United Knowledge, Expert Care

Open renal surgery

Over the past twenty years, fewer and fewer ureteric and renal calculi are treated by open surgery and, in most stone centres, less than 1% of stones are considered suitable for these techniques. The large, complicated staghorn calculus and large impacted ureteric calculus may well be suitable for open stone surgery with a high chance of stone clearance but with the inevitable morbidity associated with an open incision.

Summary
It is clear that both the urologist and patient have a bewildering number of options available for the treatment of any particular stone. These range from those treatments with limited morbidity (i.e. ESWL) through minimally invasive endoscopic options, to invasive open surgery with the highest morbidity but high success rates of stone clearance with a single treatment. Each treatment, therefore, needs to be tailored for the individual patient with stone (size, composition, position) and patient (associated morbidity, size and lifestyle) factors all taken into account. Often patients may choose a more invasive option if it offers a greater chance of success with a single treatment. Others will choose the least invasive option even though they may be embarking upon a journey of many ESWL treatments, which may ultimately prove unsuccessful and lead to an operation anyway. Undoubtedly, these extraordinary advances in surgical stone management have not been mirrored by our ability to prevent further stone episodes for individual patients.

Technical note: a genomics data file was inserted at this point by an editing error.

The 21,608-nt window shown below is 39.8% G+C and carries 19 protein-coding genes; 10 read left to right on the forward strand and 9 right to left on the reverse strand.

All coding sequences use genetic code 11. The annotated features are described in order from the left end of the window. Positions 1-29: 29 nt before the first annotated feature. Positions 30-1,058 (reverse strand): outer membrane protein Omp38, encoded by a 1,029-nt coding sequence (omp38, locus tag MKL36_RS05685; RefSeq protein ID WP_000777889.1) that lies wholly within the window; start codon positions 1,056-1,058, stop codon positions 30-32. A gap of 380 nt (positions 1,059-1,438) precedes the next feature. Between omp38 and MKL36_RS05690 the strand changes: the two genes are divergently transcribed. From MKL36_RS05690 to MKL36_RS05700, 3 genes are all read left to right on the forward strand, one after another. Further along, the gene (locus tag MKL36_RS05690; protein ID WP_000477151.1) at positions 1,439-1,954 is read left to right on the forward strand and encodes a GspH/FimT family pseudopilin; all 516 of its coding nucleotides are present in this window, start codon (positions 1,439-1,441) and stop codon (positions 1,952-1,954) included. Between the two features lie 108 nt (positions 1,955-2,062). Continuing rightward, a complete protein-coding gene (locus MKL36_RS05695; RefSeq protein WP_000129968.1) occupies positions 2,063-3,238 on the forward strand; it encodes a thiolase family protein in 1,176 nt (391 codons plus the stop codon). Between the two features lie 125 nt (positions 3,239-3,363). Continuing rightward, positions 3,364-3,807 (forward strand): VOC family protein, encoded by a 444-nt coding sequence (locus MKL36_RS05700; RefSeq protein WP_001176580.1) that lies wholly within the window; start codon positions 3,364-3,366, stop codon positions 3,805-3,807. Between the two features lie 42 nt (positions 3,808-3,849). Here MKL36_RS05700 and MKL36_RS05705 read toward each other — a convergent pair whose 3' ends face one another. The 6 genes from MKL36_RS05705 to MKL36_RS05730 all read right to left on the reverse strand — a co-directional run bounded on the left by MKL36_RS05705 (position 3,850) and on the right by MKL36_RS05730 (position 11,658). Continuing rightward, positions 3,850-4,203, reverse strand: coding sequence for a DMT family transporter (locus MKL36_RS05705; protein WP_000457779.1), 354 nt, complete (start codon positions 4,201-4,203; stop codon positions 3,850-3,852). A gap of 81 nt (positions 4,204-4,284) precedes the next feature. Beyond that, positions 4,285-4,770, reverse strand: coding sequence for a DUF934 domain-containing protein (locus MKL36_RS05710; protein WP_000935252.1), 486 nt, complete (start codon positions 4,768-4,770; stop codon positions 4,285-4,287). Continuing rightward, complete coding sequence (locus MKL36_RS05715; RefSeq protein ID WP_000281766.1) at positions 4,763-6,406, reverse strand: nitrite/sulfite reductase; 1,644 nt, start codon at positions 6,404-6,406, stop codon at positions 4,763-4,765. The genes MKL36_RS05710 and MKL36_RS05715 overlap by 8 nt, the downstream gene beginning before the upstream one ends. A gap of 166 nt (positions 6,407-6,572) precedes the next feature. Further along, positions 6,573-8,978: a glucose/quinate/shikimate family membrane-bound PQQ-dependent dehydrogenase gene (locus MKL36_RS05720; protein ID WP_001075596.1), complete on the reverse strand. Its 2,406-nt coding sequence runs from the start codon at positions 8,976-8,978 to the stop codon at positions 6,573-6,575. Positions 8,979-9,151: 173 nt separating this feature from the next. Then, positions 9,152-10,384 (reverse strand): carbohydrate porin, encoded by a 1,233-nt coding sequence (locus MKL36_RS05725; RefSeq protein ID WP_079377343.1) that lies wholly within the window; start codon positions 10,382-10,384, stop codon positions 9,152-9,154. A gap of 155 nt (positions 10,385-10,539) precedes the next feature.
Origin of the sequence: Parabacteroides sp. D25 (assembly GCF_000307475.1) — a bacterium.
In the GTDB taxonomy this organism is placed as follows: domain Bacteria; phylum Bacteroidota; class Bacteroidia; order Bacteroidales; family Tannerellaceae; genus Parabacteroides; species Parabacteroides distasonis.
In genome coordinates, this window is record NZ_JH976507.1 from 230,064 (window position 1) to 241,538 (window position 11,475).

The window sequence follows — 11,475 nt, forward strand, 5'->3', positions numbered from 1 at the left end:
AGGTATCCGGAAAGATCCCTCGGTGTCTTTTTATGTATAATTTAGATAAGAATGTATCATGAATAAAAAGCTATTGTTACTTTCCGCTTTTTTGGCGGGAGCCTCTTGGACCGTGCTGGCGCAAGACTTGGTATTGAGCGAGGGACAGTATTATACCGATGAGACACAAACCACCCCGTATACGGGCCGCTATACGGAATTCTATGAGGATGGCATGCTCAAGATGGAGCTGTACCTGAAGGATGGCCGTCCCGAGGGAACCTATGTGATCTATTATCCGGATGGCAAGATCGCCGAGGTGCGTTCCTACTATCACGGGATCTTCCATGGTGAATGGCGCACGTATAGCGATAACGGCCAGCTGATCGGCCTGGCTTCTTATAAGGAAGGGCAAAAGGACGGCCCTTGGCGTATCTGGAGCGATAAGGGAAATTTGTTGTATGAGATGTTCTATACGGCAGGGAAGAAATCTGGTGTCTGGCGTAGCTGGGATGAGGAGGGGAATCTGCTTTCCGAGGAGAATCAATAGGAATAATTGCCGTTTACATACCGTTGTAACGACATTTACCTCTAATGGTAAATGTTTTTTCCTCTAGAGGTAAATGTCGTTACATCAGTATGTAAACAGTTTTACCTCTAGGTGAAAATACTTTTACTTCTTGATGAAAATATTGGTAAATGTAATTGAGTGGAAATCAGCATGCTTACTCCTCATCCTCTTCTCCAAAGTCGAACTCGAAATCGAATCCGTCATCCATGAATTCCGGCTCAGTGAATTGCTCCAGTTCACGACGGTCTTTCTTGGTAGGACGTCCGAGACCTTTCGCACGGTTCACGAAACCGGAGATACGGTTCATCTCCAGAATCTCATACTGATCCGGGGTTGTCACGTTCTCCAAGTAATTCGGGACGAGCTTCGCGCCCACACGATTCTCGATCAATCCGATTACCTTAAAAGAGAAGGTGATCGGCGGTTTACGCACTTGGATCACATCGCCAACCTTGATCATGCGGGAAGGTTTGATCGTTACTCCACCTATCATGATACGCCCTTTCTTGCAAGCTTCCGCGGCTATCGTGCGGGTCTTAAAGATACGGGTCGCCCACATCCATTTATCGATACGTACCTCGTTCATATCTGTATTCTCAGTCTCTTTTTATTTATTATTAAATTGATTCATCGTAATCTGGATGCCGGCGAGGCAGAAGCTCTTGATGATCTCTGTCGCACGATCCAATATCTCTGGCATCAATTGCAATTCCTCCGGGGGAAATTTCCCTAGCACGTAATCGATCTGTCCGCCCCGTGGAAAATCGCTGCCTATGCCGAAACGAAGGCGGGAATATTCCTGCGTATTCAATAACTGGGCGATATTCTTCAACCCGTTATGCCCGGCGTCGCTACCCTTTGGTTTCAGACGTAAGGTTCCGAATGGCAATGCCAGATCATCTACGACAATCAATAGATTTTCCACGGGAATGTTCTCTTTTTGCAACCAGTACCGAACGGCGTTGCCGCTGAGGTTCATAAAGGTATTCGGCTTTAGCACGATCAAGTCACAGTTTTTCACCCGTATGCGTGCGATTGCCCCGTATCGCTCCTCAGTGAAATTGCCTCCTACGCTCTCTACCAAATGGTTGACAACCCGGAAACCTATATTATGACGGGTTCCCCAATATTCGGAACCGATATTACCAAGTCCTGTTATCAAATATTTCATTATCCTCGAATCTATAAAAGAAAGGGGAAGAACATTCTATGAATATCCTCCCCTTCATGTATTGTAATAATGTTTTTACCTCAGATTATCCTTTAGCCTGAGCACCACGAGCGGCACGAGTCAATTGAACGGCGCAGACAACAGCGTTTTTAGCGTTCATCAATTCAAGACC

Clearly prevention is the greatest challenge presently facing stone experts and hopefully some advances in this area will be available in the not too distant future.

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